Fernando Alonso will draw the curtain on his time in the FIA World Endurance Championship this weekend when he makes his second appearance at the 24 Hours of Le Mans with his sights set on a drivers’ title victory.

Alonso balanced racing for Toyota in the WEC with his McLaren Formula 1 commitments through 2018, with the sports car series becoming his primary program after his final grand prix start in Abu Dhabi last November.

While it has brought him great success on-track, most importantly allowing him to tick off the second leg of his ‘triple crown’ with Le Mans victory last year, it has also seen him develop greatly as a driver. It’s helped in his bid to become the most complete racing driver in the world, as well as offering a change of pace he has appreciated, evidenced by his intention to return to the championship in the future.

But how will Alonso’s time at Le Mans and the WEC be remembered?

Alonso’s arrival came at a time when the series badly needed a shot in the arm, bringing it some real star power.

Following the shock exit of Porsche from LMP1 at the end of the 2017 season, just 12 months after Audi had made the same decision to close its program, Toyota was left as the sole manufacturer racing in the premier class of sports car racing.

The knock-on effect of Porsche’s decision to quit was the formation of a 13-month ‘super season’ across 2018 and 2019, which, while achieving the long-held objective of ending the season with the 24 Hours of Le Mans, was really about damage limitation for the series.

The prospect of seeing Toyota fighting only itself at the front of the pack was concerning, but the arrival of Alonso to its line-up helped stir up plenty of fresh interest in the WEC and Le Mans. Similar to Nico Hulkenberg’s brief foray in 2015 with Porsche, it gave a direct F1 link for fans not accustom with the championship to make.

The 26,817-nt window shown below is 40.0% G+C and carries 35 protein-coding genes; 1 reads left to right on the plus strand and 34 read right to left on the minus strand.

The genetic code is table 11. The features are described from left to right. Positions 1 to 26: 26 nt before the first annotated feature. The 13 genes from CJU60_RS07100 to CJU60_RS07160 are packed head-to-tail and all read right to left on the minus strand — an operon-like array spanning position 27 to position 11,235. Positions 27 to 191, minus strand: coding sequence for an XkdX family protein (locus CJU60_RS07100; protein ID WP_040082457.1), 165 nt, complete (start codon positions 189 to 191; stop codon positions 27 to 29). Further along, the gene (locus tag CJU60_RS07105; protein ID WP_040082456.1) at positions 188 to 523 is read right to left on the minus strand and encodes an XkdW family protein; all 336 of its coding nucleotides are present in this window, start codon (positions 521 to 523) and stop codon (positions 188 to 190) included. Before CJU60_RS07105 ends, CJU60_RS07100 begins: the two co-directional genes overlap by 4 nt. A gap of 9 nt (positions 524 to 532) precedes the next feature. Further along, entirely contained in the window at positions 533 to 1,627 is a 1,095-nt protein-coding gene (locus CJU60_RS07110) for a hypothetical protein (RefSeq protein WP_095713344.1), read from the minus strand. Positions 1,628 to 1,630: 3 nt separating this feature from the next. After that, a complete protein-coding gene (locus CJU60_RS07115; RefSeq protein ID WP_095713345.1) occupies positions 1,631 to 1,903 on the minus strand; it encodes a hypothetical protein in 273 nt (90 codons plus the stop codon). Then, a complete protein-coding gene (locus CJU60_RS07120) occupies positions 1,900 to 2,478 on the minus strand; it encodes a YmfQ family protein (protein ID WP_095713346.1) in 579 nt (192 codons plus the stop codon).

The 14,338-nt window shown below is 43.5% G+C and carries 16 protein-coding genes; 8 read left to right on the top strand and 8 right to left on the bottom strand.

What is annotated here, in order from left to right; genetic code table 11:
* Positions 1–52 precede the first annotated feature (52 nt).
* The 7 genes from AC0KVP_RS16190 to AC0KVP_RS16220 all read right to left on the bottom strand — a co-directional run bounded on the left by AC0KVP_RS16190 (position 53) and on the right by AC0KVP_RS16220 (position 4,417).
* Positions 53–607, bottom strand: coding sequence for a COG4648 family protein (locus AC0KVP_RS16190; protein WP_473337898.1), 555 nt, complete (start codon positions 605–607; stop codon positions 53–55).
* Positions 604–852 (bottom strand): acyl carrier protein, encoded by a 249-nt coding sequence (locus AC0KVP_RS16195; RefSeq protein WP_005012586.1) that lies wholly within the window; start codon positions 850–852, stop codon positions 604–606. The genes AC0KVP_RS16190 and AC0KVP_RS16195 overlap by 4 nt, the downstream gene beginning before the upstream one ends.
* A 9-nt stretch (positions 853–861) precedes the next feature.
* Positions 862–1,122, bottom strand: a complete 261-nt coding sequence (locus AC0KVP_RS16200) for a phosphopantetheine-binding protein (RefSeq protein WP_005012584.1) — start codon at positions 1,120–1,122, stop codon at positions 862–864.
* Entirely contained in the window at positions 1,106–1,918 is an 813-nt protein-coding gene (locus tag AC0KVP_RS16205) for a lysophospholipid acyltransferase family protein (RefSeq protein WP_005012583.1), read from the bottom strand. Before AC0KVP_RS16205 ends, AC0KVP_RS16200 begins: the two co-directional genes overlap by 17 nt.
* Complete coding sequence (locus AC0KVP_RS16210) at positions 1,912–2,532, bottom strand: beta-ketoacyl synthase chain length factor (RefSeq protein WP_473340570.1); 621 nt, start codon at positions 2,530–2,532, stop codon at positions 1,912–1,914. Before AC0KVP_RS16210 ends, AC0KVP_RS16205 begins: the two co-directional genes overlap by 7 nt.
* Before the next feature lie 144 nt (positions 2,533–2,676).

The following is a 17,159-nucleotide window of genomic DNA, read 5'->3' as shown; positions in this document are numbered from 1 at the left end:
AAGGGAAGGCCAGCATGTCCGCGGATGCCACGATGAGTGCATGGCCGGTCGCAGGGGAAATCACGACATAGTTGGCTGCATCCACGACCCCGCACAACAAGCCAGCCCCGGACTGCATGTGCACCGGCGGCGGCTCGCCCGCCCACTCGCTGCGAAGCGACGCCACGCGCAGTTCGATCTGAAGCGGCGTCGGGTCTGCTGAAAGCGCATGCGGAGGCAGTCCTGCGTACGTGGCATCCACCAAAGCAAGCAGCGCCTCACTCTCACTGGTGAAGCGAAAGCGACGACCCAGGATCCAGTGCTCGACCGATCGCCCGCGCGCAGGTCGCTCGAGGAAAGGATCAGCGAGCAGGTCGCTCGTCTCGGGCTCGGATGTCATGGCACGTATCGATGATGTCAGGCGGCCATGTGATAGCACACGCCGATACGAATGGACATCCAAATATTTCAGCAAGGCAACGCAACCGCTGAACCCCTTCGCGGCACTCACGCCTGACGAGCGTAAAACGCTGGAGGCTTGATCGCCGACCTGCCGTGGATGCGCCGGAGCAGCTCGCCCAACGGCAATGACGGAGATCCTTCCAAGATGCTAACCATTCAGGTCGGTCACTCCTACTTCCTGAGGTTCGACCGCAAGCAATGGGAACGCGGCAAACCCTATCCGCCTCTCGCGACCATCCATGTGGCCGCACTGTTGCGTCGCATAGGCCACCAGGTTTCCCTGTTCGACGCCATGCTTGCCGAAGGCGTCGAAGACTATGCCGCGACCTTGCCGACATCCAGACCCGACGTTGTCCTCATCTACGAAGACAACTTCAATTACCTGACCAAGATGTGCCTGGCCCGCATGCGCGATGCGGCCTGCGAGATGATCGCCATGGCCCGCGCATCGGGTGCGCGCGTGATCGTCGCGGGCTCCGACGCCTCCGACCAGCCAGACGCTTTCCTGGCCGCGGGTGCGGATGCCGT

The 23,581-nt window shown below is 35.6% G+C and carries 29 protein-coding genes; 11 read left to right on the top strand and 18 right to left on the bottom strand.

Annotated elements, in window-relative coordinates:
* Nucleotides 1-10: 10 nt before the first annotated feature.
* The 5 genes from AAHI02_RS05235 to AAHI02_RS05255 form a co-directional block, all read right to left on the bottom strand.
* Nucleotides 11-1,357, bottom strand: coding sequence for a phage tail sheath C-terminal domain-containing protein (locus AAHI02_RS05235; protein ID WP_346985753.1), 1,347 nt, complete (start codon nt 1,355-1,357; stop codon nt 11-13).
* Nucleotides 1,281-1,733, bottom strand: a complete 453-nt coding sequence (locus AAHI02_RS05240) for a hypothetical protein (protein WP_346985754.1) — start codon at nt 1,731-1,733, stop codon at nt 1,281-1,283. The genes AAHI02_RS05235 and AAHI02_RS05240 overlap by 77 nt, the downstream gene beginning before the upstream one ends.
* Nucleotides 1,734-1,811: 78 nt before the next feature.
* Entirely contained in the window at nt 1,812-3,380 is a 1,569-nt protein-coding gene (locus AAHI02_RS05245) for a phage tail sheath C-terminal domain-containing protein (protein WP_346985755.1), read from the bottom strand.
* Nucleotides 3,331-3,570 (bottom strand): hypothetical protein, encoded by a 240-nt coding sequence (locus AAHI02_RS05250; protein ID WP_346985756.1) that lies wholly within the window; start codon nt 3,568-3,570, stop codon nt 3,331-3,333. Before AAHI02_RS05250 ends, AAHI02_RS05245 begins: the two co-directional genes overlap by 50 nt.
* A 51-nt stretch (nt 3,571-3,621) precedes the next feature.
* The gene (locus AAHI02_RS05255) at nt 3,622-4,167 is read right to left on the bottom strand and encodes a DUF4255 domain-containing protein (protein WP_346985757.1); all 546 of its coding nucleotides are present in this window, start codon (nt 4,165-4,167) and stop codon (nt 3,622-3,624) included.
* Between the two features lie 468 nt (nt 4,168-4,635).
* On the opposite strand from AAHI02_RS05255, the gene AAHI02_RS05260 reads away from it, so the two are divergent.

While the novelty of Alonso racing in the WEC has certainly worn off as the season has gone on, his arrival could not have been timed better for the championship as it looked to attract new fans and offer fresh storylines at a time when the outlook was bleak.

The more regular fans of sports car racing were eager to see just how Alonso would stack up against an experienced field in the WEC. With five other drivers sharing duties across the two Toyota TS050 Hybrids, and with the rapid duo of Sebastien Buemi and Kazuki Nakajima sharing the very same car with him, there would be nowhere for the Spaniard to hide.

But Alonso took to the category with ease. Despite a couple of nervy moments on debut at Spa, he quickly found his stride, with his devastating night stint at Le Mans proving crucial in sending the #8 Toyota to victory.

Alonso’s form throughout the WEC season has been highly impressive. Sure, it may just be a two-car fight at the front, but Alonso, Nakajima and Buemi have been a cut above the #7 crew throughout the campaign, winning four races. (They also won at Silverstone prior to being disqualified.)

The success in sports cars has not been limited to WEC, though. Alonso played an integral role in Wayne Taylor Racing’s victory in the Rolex 24 at Daytona, starring in wet conditions to give the team a late edge ahead of a red flag.

Most drivers have at least some period of adjustment when they make the move into prototypes. But Alonso took to it with such ease that he quickly became a potent weapon in Toyota’s armoury.